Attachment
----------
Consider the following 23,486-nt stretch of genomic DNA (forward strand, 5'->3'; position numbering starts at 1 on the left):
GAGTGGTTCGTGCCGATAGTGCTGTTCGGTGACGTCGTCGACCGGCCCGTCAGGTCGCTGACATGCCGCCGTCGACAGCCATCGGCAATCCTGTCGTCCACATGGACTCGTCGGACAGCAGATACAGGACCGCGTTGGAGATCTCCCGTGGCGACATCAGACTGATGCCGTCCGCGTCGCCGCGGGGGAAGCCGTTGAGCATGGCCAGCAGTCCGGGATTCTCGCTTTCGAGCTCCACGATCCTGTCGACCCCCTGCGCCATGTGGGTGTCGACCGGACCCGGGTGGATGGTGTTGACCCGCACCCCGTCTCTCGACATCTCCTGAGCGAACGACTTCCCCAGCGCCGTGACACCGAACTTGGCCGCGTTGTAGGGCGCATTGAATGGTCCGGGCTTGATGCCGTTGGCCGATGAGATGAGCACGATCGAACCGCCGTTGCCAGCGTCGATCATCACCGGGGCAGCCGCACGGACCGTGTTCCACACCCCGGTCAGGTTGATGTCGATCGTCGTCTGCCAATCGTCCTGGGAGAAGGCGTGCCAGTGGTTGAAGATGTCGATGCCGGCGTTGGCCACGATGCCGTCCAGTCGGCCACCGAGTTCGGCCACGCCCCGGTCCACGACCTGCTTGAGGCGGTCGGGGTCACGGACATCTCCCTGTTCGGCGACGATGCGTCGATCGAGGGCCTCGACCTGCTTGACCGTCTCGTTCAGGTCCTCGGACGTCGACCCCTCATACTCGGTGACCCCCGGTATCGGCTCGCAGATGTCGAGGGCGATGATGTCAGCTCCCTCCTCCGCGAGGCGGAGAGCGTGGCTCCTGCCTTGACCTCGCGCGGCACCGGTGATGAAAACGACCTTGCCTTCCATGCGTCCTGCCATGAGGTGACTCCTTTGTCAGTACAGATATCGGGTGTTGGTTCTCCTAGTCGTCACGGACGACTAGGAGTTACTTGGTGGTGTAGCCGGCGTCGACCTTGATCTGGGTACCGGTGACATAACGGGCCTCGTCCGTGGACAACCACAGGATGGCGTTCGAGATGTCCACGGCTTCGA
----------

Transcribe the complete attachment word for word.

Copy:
Consider the following 23,486-nt stretch of genomic DNA (forward strand, 5'->3'; position numbering starts at 1 on the left):
GAGTGGTTCGTGCCGATAGTGCTGTTCGGTGACGTCGTCGACCGGCCCGTCAGGTCGCTGACATGCCGCCGTCGACAGCCATCGGCAATCCTGTCGTCCACATGGACTCGTCGGACAGCAGATACAGGACCGCGTTGGAGATCTCCCGTGGCGACATCAGACTGATGCCGTCCGCGTCGCCGCGGGGGAAGCCGTTGAGCATGGCCAGCAGTCCGGGATTCTCGCTTTCGAGCTCCACGATCCTGTCGACCCCCTGCGCCATGTGGGTGTCGACCGGACCCGGGTGGATGGTGTTGACCCGCACCCCGTCTCTCGACATCTCCTGAGCGAACGACTTCCCCAGCGCCGTGACACCGAACTTGGCCGCGTTGTAGGGCGCATTGAATGGTCCGGGCTTGATGCCGTTGGCCGATGAGATGAGCACGATCGAACCGCCGTTGCCAGCGTCGATCATCACCGGGGCAGCCGCACGGACCGTGTTCCACACCCCGGTCAGGTTGATGTCGATCGTCGTCTGCCAATCGTCCTGGGAGAAGGCGTGCCAGTGGTTGAAGATGTCGATGCCGGCGTTGGCCACGATGCCGTCCAGTCGGCCACCGAGTTCGGCCACGCCCCGGTCCACGACCTGCTTGAGGCGGTCGGGGTCACGGACATCTCCCTGTTCGGCGACGATGCGTCGATCGAGGGCCTCGACCTGCTTGACCGTCTCGTTCAGGTCCTCGGACGTCGACCCCTCATACTCGGTGACCCCCGGTATCGGCTCGCAGATGTCGAGGGCGATGATGTCAGCTCCCTCCTCCGCGAGGCGGAGAGCGTGGCTCCTGCCTTGACCTCGCGCGGCACCGGTGATGAAAACGACCTTGCCTTCCATGCGTCCTGCCATGAGGTGACTCCTTTGTCAGTACAGATATCGGGTGTTGGTTCTCCTAGTCGTCACGGACGACTAGGAGTTACTTGGTGGTGTAGCCGGCGTCGACCTTGATCTGGGTACCGGTGACATAACGGGCCTCGTCCGTGGACAACCACAGGATGGCGTTCGAGATGTCCACGGCTTCGA